The Significance of the Mortgage Down Payment
Consumers who are planning to purchase a home have most likely been saving for a number of years leading up to the actual time when they are ready to make a move. Homeownership is a commitment that does require the need to be prepared for the benefits, as well as, the issues that may come along. At the onset of this venture, the significance of the mortgage down payment will show in the final mortgage numbers.
The mortgage down payment is the upfront portion of funds that represents a percentage of the total cost of the home. Different mortgage products have specific guidelines as to how much of a down payment is required. Therefore, the amount of the down payment will directly affect the type of mortgage that is available to the borrower, the amount of the loan, the mortgage interest rate and the term of the loan.
Conventional loans are the most popular mortgages available today for a home purchase. The minimum down payment required with a conventional loan is 5%. If this minimum of 5% is used by a borrower and accepted by the lender, private mortgage insurance (PMI) is required and protects the lender in the case of non-payment and default of the loan. Any down payment below 20% of the home’s value will require private mortgage insurance.
A down payment of 20% is determined to be a level at which a lender’s risk is minimized. With a 20% down payment, the borrower has gained a 20% share of equity in the home and is less likely to default on the loan. It is a significant amount of money that the borrower has acquired, usually through budgeting and saving, which shows the lender that there is a definite financial interest in the home purchase.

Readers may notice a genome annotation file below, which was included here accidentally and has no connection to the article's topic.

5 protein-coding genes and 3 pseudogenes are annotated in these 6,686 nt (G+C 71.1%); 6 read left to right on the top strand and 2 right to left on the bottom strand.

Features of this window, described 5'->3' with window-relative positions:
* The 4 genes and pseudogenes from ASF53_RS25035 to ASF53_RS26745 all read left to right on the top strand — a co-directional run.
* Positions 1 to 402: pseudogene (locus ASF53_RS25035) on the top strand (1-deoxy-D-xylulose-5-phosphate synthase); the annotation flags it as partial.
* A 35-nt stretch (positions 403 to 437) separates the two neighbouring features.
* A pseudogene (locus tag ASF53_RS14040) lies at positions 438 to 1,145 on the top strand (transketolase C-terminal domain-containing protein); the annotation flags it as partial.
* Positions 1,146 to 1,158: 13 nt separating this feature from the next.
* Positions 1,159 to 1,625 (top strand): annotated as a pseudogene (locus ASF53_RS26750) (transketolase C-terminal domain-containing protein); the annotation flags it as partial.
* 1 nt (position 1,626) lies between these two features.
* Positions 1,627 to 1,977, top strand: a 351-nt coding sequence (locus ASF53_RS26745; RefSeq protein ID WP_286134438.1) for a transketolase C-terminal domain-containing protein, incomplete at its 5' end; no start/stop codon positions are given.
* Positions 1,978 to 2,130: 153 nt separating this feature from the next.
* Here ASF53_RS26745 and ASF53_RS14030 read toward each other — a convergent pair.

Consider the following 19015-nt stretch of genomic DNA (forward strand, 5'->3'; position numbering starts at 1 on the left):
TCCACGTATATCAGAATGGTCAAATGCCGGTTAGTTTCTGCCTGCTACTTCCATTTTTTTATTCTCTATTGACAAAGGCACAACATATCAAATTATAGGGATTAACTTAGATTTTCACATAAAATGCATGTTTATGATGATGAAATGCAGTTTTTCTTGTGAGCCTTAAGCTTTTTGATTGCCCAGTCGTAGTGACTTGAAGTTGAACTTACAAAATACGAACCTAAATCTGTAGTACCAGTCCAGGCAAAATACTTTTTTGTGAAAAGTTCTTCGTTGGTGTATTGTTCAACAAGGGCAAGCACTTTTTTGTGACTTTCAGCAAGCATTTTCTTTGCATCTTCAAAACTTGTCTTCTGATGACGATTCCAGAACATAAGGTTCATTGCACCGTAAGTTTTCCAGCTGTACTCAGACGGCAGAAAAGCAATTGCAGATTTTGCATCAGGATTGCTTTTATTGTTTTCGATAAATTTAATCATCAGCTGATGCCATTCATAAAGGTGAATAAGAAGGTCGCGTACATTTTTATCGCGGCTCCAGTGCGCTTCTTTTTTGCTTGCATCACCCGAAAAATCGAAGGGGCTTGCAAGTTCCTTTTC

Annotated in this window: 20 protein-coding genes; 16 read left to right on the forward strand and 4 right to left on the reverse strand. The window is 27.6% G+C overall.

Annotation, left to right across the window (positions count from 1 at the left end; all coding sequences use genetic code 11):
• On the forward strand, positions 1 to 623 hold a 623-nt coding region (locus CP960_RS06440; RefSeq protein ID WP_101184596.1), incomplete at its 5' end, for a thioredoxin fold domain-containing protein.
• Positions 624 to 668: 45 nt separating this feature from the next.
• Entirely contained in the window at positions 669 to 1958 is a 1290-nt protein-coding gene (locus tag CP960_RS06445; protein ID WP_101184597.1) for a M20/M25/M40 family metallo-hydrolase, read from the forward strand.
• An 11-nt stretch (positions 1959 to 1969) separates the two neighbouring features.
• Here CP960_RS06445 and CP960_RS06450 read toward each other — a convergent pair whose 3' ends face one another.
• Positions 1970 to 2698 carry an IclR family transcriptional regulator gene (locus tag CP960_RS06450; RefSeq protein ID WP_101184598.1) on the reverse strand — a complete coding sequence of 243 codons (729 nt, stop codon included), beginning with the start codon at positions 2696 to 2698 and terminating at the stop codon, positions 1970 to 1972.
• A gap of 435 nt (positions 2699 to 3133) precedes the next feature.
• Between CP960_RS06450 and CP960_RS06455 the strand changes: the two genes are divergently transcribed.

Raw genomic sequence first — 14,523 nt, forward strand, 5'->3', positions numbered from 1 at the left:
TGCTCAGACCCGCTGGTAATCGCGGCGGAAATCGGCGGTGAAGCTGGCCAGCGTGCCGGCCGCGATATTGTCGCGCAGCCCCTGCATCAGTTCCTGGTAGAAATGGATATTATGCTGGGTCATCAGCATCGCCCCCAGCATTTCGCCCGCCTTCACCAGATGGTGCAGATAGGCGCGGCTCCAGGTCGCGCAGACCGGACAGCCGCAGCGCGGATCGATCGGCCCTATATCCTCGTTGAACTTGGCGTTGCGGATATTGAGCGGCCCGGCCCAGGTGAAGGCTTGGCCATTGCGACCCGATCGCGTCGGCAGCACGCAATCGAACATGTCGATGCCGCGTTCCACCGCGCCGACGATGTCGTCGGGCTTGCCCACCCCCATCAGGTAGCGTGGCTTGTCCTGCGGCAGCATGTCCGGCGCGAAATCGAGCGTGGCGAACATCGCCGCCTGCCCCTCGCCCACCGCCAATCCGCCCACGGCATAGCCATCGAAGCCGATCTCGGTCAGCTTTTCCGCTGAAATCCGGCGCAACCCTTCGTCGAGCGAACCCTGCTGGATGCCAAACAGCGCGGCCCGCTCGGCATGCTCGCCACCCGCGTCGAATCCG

Since a 20% down payment is considered less of a risk, lenders will often offer a better mortgage rate which will ultimately reduce the costs of interest paid over the term of the loan. The higher down payment also means that less money needs to be financed through the mortgage. A lower mortgage rate and smaller mortgage equals a lower monthly mortgage payment. In addition, due to this reduced risk, private mortgage insurance is not required.
With a smaller down payment, the opposite occurs. The lender will take into consideration the amount of the down payment and the amount of risk that it presents. What the lender determines to be an acceptable down payment will be based on the overall mortgage file, including the credit score and credit history. The interest rate, which is determined by several factors, will also take into consideration the smaller down payment. These factors are established by the lender’s rate sheets. Since the rate will be higher, the amount of money borrowed will be higher and private mortgage insurance will need to be paid, the monthly mortgage payment will also be higher.
The amount of down payment that is made by a borrower might be determined for several reasons. Some may choose a smaller down payment in order to purchase quickly at a specific time due to rising home prices. For some, it may just take too long to save for a 20% down payment. The final outcome will be a personal decision on whether to save or the desire to purchase a home at the moment.